It would seem that if our MCM KNEW FOR SURE that this outcome was a certainty that he would move to a home that was an efficient cost of resources versus what utility our MCM gained from the abode. Shelter, ability to provision and maintain, egress, etc...
What about his business? Take a look through history. Ice houses when refridgeration came a long? Buggy whips at the advent of the age of automobiles? Does this describe you? (It certainly describes my business). So our MCM must look at his income AND his assets coming under attack...
So perhaps a home in the downtown area of a small, walkable city center, located in a moderate clime. Perhaps a business nearby that is an essential - food merchant, dentist, carpenter, maintenance & repair, etc... you get the idea...
Since our MCM lives in a hurricane vulnerable area ("HVA"), he really should, but NONE do, prepare for the direct hit of a major hurricane. Anybody living in an HVA must accept the fact that at any given hurricane season they will have to put their key in the door, pack as much of their momentoes in the family car as they can, and never come back. It has been 3 years since Hurricane Katrina - have you seen New Orleans? And their was no shortage of diesel to fix New Orleans with. New Orleans has less than 1/10 the population of Southeast Florida's Megatropolis.
Most importantly, our MCM must find a way to enjoy his LIFE. Ask anyone who is STRUGGLING to make ends meet if they are enjoying this very beautiful day. Not so much. The current actions being taken by our Federal officials this very moment have only ONE AGENDA - keeping people willingly in debt and making their payments. They don't give a good hooty about keeping people in their homes. Arranging one's life - home, business, family, etc... so that one might enjoy themselves without some of the self inflicted burdens we seem to enjoy strapping onto our backs. This will absolutely REQUIRE the cooperation of the MCM's wife and family - but really his wife. In a world where 85% of retail transactions are consummated by women it would seem likely that his wife is the critical element in this menagerie. And if you think our MCM picked out the family home or had much say in its appointments, you are a politically correct goofball. Remember, we are talking about my friends here in Boca Raton. Hubby works, wife drives the kids around. These are not dual income families.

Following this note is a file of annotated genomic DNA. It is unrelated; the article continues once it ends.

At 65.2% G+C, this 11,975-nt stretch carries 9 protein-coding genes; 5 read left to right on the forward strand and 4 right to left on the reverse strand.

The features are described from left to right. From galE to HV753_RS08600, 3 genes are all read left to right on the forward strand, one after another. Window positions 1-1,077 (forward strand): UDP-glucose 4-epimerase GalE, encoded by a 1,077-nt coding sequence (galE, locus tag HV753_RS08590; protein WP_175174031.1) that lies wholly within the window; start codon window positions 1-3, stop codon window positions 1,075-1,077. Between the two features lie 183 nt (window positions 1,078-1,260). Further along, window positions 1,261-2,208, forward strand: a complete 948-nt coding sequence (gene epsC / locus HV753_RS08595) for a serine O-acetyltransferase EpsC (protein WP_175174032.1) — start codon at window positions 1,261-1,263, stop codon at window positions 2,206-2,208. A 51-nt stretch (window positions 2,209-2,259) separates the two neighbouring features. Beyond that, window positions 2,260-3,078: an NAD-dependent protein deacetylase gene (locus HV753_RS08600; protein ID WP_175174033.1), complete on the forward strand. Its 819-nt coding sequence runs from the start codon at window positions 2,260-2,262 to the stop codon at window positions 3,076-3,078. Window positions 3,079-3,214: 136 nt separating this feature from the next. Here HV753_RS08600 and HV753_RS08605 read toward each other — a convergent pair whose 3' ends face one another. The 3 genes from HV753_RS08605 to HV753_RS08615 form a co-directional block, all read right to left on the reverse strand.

In the final analysis: If we knew for sure that U.S. Oil imports were going to decline 8%+ EVERY rational person would take action, given the means. Since most people lack the means, this is much like triage in war. Some don't need help with their minor problem. Some cannot help themselves. Others have the means, motivation, and intellect to do something, even if the something eventually proves to have been incorrect.
This is my vision of the future. Perhaps not right away, or perhaps we are already in the 2nd year of the 5 year contractionary period I describe.
How you interpret your environment is your business, your liability, your asset.
Mentatt (at) yahoo (d0t) com
Posted by The Short Story Man at 5:01 AM